I have a widescreen monitor that rotates. I'm trying to use it in 'landscape' mode (vertical). This is easy in the GUI.

How do I rotate my display when I am not running an X Server or when I am viewing a Virtual Console / Terminal.

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    @Kurtis You might want to change the accepted answer here, I'm not sure that the accepted answer was even true when it was written, but the highest voted answer seems to work well without any changes on my Ubuntu. – pipe Mar 25 at 13:50

You can only rotate your display with some kind of X server. A virtual console as well as framebuffer has no support for rotating.

But maybe you can run some small X window manager like awesome and a terminal in full-screen mode. In this case you would get the rotation feature and it still feels like a console.


You can rotate your virtual framebuffers using fbcon. 0 through 3 to represent the various rotations:

  • 0 - Normal rotation
  • 1 - Rotate clockwise
  • 2 - Rotate upside down
  • 3 - Rotate counter-clockwise

These can be set from the command line by putting a value into the correct system file. Rotate the current framebuffer:

echo 1 | sudo tee /sys/class/graphics/fbcon/rotate

Rotate all virtual framebuffers:

echo 1 | sudo tee /sys/class/graphics/fbcon/rotate_all

If you want this to happen automatically when you start your system, you need to modify your boot loader configuration to give it the correct options. In /etc/default/grub add fbcon=rotate:1 to the GRUB_CMDLINE_LINUX line:


(Don't forget to run sudo update-grub after changing this file.)

Sources: Rotate Screen, not running X windows, Rotate console on startup (Debian)

  • Relies on CONFIG_FRAMEBUFFER_CONSOLE_ROTATION=y – Ciro Santilli 新疆改造中心法轮功六四事件 May 5 '18 at 10:38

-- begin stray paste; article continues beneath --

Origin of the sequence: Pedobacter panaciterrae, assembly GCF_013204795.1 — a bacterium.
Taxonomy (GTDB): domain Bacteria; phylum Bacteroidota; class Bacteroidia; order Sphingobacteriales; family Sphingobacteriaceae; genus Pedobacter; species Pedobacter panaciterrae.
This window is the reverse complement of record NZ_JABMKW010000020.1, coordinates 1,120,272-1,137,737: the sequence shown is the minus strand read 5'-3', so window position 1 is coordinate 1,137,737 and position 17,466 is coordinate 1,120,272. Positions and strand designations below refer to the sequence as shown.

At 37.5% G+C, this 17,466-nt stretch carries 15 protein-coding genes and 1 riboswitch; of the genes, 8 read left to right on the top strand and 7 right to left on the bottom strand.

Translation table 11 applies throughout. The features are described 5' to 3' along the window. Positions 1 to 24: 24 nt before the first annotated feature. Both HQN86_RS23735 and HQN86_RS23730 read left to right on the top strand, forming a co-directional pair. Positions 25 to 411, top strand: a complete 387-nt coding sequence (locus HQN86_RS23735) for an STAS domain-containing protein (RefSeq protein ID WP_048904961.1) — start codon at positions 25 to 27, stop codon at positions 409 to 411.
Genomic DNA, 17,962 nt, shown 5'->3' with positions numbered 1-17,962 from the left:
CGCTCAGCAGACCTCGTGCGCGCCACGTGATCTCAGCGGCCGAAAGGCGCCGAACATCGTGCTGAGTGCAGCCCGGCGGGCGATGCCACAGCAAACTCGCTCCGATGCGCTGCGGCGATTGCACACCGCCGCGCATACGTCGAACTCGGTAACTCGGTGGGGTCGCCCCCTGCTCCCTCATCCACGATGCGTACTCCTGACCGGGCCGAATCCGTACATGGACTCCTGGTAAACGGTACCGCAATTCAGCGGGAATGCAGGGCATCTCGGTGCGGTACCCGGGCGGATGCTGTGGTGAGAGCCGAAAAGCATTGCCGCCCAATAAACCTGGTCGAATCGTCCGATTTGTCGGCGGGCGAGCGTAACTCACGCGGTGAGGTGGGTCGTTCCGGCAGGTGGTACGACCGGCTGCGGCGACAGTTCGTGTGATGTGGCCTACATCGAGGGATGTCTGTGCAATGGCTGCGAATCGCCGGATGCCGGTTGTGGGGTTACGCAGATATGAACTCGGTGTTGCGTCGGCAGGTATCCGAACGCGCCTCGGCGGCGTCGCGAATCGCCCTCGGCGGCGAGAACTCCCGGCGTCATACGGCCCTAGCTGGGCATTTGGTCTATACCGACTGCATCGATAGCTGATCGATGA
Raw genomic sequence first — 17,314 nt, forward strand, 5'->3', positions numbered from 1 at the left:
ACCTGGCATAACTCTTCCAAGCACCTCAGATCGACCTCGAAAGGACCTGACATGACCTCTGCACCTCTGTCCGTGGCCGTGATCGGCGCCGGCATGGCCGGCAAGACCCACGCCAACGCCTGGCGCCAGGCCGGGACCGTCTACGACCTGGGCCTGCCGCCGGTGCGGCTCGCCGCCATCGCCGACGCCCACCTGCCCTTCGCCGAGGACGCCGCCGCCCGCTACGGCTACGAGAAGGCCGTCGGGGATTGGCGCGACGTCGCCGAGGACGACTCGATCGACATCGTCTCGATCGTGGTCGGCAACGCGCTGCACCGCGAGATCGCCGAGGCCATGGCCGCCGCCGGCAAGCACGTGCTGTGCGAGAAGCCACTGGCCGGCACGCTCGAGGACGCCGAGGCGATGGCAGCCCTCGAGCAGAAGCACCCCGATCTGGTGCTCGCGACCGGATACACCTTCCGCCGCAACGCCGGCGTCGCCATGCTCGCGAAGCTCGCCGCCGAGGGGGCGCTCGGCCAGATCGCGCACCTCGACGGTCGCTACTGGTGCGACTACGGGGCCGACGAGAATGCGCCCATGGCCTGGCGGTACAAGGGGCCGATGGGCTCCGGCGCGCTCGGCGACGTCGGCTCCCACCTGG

• Confirmed this work in virtualbox linux client too!! – John Siu Jul 18 at 16:34
  • Does not work in NVIDIA Jetson Nano supplied Ubuntu. /sys/class/graphics/fbcon/rotate content will not change. rotate_all makes access denied even as root. – Tõnu Samuel Oct 3 at 4:27
  • It isn't a real file and it doesn't have contents. You can't read that "file". You can only write to it. Have you tried the command exactly with copy and paste? – Stephen Ostermiller Oct 3 at 10:35

To rotate your screen you can try xrandr command:

xrandr -o left

To turn back:

xrandr -o normal

You need to have DISPLAY variable setted:

export DISPLAY=:0

To be honest, it doesn't work with full-screen text consoles of my computer (it does with 7th GUI screen) but I had a lot of problems with fglrx drivers lately and I don't want to experiment since I barely managed to set everything up. In case of problems you can check here: http://ubuntuforums.org/showthread.php?t=1815538 for help with that command.

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    I switched to my Virtual Console (Ctrl+Alt+F1). I logged in. I ran 'export DISPLAY=:0'. I ran 'xrandr -o left'. I received the error 'Failed to change the screen configuration!'. While I'm not an expert, I believe xrandr is used to configure the X Server so I'm not sure if it would be suitable for this purpose. – Kurtis Jan 9 '13 at 18:39

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